There are countless causes I support, including environmentalism, feminism, animal protection, social justice, exposing hypocrisy, and others. Yet there are only so many hours in the day, only so many dollars in my bank account. We can’t do everything, so we must pick and choose our causes. I also tend to pick smaller, lesser-known causes to support, those which seem to get less money and attention than high-profile causes. I’ve supported and donated to breast cancer research in the past, but I’m more likely to try to raise awareness of male breast cancer, partly because I feel it’s often overlooked, and partly because a (male) friend of mine died from it. This of course in no way detracts from the importance of female breast cancer-it’s not a zero-sum game-but is simply a way to remind people that a disease closely associated with women can also strike men.

Science Communication

Because skepticism and science are inextricably entertwined, there is a lot of crossover in my work. I see my job as a skeptic and also a science literacy communicator. I look for opportunities to not only provide a skeptical side to a given “paranormal” or “unexplained” topic (a side which is all too often ignored), but also to look for ways to teach my audience about important skeptical and scientific premises which they can hopefully use and apply to other situations. It’s that old “teach a man how to fish and you feed him for a lifetime” trope, but it’s true. For every news story a person sees that I provide a skeptical critique of, he or she encounters dozens or hundreds of others that have no skeptical or scientific commentary at all. My hope is that someone will take something I explained-maybe it’s as simple as knowing that correlation does not imply causation, or that eyewitness testimony is unreliable, or why a double-blind study is important, or how the placebo effect can make a treatment seem effective when it is not-and apply it to the next “mystery” or “weird news” story they see.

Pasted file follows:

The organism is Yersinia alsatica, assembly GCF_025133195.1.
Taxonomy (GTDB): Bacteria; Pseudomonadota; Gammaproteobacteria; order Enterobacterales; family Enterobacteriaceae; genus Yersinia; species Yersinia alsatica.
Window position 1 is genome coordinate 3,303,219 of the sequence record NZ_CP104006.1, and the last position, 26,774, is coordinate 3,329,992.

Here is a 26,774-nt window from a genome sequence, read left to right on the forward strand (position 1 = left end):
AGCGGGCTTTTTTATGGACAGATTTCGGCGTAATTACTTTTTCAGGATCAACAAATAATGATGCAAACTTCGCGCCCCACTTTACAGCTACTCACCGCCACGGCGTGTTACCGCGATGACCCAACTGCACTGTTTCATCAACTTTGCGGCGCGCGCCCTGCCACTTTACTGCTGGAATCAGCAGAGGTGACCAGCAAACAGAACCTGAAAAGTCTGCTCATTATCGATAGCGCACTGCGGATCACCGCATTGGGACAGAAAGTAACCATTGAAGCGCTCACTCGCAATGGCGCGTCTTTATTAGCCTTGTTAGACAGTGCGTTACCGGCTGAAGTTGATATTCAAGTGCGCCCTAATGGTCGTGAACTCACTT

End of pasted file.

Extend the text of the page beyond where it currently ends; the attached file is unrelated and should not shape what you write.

This is why, in my opinion, skepticism is not really about debunking this UFO video, or that ghost sighting. It’s about the process of investigation and applying critical thinking to the topic. I wrote my book Scientific Paranormal Investigation for exactly that reason, to try to explain the approaches and techniques that I and others use to solve real-world mysteries. In a real way, my goal is to democratize and demystify the process, to show that these things can be solved through hard work, persistence, good scholarship, and critical thinking (and, sometimes, a bit of luck).

“Bigfoot Skeptics”

Occasionally, people who know only a little about skepticism make dismissive comments about “Bigfoot skeptics,” as if that phrase somehow represents a fool’s errand and time wasted on frivolous claims (like Bigfoot) too silly to contemplate.

Yet this is wrongheaded, for several reasons. The most obvious is that, whether Bigfoot, ghosts, angels, and other such “silliness” exist or not is rather beside the point. What matters is that a significant number of people do believe in them, and often make decisions based upon those beliefs-from selling their home because they think it’s haunted to marrying a suitor because a psychic said it was a good idea.